October 20, 2010
Again with the Digital Books
Last year I posted in some depth on the subject of academic ebooks – a different subject entirely from frontlist/trade ebooks, let me state right up front. We’ve had some difficulty selling digital books, and I thought I’d update for 2010, with a view on providing some data to academic ebook publishers.
IT ISN’T WORKING. Whatever you are doing, stop. This year, like last, digital “codes” for textbooks was a COMPLETE BUST. Of one title, we have sold to date 750 traditional textbooks (which include the code for the digital book), and 2 copies of the “code-only”. The response at the cash is overwhelming – absolutely nobody wants to pay $55 for “nothing” – a piece of paper that gives them access to information for 12 months. They are willing to pay extra to “get something”.
Similarly, we thought we’d experiment this year with shorting orders of books which could be found online for free (the texts of which can be found at Project Gutenberg or similar). Students want free books, right? They love technology? Once again, the response was overwhelming in favour of “real” books. Paper books of open-source texts are so cheap anyway that students will pay the $3-$11 to get that “something”. About the texts online we hear you “can’t make notes”, “I don’t like all that scrolling”, “At least I get to keep it this way”, etc. The ephemeral nature of an ebook is not lost on these kids. There is a value to permanence.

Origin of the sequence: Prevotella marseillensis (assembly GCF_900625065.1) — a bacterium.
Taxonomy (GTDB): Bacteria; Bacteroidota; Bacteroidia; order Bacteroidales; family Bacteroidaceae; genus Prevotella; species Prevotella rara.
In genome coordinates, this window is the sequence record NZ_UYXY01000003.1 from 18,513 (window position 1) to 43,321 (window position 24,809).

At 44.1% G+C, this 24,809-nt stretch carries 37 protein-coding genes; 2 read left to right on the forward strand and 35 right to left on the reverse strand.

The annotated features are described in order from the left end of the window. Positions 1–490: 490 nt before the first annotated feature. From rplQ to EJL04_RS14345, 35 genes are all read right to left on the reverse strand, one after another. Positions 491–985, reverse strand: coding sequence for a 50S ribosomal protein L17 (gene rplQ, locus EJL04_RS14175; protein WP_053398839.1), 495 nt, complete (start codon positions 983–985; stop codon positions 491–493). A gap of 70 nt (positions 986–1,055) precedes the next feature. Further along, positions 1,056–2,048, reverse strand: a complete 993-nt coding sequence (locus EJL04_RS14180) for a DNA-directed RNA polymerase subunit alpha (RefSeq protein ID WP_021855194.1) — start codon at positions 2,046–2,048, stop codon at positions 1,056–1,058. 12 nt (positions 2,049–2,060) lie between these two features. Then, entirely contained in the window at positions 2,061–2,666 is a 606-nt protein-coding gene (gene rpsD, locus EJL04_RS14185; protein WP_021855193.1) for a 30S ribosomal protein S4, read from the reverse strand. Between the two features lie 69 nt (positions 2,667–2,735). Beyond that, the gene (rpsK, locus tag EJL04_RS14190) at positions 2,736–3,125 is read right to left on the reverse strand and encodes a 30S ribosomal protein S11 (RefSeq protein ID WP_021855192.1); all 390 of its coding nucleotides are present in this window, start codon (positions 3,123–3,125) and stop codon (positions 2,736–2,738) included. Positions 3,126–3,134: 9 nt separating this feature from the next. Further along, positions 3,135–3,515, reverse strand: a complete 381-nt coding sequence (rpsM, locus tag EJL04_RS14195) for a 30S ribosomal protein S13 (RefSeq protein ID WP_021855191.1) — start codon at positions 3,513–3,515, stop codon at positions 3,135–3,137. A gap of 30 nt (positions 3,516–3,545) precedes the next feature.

Now, there are things that could be done to encourage the sale of the digital book. The paper books could be sold *without* the digital codes thrown in for free. Given the ultimatum, more students might go for the digital book over the paper one. Make the digital texts better suited to printing – that might help too. But I ask myself, why?
For what are we trying to force digital books on the unreceptive audience? And I do feel like I’m forcing the issue. Whether it be sending students away when we sell out of a book, telling them to “read it online” (one student has just now informed me that she wants the real book because they can bring a text to their open-book exam, but not a print out. Another consideration.) or desperately explaining that the “Infotrak” online content isn’t costing them anything extra, and no, they can’t buy it without it; selling students on the idea of digital media is like pulling teeth. The instructors aren’t onside either – we had one case where we had to send back 350 copies of a textbook because it came bundled with a DVD & online content the instructor didn’t want, and the publisher couldn’t understand why. (There we sat on the phone having the most unproductive conversation: Them: “But it’s free.” Us: “But they don’t want it.”)
Why are we doing this? Audience reception is part of what has always made me uneasy about ebooks. Aren’t we putting the cart before the horse? Was there some great need for a new way to read texts, thus came the ebook? Were readers clamouring for this technology? No, technologists came up with something new and they’re trying damn hard to sell it. Publishers are a wreck, bookstores are panicking and readers are grudgingly trying to find a way to like the technology. The only people who are happy are the technology manufacturers.
But another year, another step closer to the supposed internet generation. Maybe next year will be the big year for digital delivery of textbooks. Or maybe it won’t. Maybe now that the shine has worn off, we can start having a serious discussion about what constitutes value added. Right now the product we see looks like ill-considered trash to be thrown out with the cellophane wrapper. Or maybe if the technology manufacturers are so keen on a Kindle in Every Backpack, they’ll start bundling those for free with the texts. Just a thought.